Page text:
The End of Life Care strategy promotes choice of place of care and of death for all patients, yet research continues to show more people die in hospital than anywhere else, despite home being the place of choice for the majority. (ONS 2014). Individuals who have no partner or family support, and are over 75 have almost no chance of achieving this goal (Gao et al., 2013).
A one-year pilot project, funded by St. James’s Place Foundation planned, recruited, and trained volunteers with a health care background to be companions to lone patients who wanted to die at home. They offered sessions of around four hours duration to patients referred by primary care teams and who fulfilled agreed criteria. Volunteers were mainly available during evenings and at weekends, when most services are at their least well-staffed. They offered a calm, reassuring and supportive presence to the patient and any family present.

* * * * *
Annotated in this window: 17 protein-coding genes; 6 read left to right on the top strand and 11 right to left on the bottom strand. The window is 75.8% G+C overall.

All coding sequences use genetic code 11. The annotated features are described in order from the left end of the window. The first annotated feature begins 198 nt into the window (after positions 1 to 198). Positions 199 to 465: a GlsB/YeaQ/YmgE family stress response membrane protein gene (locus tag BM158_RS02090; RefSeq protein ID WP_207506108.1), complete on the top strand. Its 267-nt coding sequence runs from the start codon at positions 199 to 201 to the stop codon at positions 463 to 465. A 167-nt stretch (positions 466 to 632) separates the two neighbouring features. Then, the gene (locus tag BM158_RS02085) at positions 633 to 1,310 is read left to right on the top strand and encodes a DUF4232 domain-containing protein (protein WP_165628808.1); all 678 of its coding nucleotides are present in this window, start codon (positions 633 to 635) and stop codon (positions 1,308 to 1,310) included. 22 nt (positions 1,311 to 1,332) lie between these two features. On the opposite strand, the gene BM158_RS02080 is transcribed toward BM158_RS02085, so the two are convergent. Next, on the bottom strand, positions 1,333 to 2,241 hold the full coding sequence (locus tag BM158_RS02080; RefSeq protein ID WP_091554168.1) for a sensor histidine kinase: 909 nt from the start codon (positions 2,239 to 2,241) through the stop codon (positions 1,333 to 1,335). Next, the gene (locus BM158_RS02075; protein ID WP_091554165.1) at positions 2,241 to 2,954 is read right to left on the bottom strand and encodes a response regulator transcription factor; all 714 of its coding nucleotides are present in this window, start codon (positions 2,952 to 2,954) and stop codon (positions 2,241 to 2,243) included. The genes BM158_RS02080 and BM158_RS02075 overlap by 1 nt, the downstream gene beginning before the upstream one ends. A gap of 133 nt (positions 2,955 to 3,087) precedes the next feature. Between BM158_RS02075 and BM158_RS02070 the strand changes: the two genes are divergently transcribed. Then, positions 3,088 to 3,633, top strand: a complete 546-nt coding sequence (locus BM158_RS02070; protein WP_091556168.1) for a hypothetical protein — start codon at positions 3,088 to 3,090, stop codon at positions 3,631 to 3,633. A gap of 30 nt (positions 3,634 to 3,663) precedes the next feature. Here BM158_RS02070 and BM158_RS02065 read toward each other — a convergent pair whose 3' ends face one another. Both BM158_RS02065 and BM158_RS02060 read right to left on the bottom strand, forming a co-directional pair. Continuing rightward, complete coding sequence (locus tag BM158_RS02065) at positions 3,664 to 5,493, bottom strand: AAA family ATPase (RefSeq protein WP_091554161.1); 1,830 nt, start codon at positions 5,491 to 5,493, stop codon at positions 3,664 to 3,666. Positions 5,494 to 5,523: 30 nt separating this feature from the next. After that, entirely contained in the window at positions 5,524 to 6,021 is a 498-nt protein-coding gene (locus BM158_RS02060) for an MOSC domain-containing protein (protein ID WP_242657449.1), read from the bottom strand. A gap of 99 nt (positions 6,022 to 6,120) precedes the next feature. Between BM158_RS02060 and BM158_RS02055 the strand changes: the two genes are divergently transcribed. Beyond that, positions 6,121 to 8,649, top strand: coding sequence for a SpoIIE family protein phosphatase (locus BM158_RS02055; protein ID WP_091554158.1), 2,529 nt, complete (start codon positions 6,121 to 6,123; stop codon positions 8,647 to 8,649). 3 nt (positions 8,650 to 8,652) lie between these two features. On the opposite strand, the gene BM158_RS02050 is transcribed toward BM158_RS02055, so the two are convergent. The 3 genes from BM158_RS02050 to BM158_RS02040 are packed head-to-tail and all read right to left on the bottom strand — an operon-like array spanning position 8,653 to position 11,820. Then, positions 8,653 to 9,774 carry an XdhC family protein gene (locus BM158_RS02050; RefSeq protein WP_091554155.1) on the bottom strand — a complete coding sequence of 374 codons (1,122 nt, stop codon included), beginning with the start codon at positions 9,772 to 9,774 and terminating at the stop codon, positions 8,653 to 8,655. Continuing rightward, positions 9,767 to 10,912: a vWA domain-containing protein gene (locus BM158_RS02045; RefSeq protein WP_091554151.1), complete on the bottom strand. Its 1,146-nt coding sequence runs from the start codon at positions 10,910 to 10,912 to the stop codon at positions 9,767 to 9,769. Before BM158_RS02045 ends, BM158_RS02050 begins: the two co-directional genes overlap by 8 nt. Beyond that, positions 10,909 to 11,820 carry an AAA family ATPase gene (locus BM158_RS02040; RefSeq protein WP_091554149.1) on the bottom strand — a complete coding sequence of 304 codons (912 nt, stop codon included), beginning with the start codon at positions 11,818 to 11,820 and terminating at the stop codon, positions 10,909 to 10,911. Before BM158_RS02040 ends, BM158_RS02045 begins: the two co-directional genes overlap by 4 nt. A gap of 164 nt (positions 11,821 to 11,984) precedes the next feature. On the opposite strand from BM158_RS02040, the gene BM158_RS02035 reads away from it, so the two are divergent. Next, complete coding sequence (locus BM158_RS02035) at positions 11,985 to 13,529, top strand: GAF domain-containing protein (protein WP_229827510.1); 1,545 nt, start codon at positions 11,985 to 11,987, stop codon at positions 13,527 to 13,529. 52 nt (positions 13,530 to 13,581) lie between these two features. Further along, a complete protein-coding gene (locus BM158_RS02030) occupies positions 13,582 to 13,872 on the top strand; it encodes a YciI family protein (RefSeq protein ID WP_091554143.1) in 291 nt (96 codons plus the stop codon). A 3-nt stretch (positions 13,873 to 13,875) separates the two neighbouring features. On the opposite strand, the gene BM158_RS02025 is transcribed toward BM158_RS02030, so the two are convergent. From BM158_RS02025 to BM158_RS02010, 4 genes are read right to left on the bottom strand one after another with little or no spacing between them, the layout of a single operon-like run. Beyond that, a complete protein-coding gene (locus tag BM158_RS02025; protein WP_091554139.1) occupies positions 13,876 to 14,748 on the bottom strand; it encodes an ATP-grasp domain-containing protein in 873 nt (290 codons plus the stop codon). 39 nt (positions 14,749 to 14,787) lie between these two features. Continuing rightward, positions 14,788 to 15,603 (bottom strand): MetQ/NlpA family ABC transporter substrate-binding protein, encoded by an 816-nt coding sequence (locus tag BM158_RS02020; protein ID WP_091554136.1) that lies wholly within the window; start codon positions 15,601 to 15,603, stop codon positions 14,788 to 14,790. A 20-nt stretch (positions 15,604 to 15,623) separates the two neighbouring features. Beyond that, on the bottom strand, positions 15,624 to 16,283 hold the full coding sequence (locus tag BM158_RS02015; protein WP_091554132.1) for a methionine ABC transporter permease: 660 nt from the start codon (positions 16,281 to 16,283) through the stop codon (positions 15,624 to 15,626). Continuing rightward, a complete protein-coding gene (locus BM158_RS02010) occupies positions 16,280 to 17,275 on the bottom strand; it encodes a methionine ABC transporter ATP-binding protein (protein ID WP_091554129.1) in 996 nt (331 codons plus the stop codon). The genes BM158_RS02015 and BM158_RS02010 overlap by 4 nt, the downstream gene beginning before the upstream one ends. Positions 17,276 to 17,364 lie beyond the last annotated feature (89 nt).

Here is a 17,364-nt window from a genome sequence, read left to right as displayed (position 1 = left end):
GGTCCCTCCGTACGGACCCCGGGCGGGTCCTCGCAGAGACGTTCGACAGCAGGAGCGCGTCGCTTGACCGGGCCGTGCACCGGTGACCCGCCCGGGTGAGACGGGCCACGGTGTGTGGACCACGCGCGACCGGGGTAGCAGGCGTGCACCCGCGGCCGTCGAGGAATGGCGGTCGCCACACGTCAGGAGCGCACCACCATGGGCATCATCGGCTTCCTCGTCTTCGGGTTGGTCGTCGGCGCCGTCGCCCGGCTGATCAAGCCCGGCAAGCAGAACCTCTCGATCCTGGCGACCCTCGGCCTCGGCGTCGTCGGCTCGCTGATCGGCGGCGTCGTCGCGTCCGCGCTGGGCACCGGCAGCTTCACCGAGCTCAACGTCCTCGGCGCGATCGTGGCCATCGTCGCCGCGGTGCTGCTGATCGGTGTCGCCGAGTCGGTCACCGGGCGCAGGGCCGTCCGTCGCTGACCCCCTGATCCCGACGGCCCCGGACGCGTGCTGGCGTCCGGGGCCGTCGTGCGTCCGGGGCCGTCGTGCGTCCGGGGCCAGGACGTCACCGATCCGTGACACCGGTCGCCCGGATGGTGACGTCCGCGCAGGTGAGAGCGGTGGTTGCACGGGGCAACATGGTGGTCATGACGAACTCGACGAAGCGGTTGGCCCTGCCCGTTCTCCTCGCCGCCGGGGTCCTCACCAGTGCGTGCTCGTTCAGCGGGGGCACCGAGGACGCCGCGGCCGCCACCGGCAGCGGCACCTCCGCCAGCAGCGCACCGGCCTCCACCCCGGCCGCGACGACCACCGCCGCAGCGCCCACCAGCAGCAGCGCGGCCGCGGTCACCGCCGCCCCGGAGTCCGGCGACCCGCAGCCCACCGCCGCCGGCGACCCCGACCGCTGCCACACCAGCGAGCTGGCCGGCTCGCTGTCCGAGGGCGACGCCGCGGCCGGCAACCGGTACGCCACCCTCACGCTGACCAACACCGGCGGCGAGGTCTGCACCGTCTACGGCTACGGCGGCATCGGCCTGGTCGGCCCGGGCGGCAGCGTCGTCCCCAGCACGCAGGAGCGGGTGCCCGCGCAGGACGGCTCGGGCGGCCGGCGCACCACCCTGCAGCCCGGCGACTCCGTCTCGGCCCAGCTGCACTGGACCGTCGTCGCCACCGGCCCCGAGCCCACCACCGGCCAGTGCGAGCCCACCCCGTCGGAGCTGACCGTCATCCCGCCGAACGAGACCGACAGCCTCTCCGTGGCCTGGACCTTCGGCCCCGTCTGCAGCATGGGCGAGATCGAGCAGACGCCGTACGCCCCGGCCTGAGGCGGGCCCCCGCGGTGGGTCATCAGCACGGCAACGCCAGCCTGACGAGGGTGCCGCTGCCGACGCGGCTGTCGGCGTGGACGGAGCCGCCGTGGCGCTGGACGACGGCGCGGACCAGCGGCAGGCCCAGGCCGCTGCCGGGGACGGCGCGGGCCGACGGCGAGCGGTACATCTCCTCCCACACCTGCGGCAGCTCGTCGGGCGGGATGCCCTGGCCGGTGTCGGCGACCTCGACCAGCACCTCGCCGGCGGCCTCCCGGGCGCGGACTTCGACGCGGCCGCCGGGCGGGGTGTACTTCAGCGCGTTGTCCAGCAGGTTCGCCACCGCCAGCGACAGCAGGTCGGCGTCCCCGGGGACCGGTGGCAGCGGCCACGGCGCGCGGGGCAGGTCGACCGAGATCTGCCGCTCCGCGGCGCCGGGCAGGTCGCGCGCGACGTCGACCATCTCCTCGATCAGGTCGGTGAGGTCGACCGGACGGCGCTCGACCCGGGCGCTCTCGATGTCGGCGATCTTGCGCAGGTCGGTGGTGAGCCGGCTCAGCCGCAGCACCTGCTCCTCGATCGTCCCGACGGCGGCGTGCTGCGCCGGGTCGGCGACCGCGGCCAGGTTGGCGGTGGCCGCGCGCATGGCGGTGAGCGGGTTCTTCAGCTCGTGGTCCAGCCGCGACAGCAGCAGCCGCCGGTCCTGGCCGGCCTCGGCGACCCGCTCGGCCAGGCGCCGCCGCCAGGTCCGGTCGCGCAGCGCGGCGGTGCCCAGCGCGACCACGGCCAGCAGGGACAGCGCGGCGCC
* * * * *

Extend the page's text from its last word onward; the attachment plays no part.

Achieving choice of place of death for this specific patient group and deflecting inappropriate admissions were initial objectives. However, poor uptake resulted in wider geographic location, and extension of the service to patients in community hospitals and the hospice, and earlier, additional support, including to families.
Focus on this specific patient group is recommended as a national strategic objective, to offer equity in end of life care choices (NEoLCIN 2014). This is a complex issue, involving willingness to advance care plan, changing priorities as health deteriorates, and the human element of loneliness. More people, of a greater age, will live in single-person households in the future, and are likely to die alone. (housinglin.org.uk, 2012). Is this a service that is before its time? Statistics show that patients in areas of greater deprivation are less likely to die at home – thus should such a service be located by demographic need?
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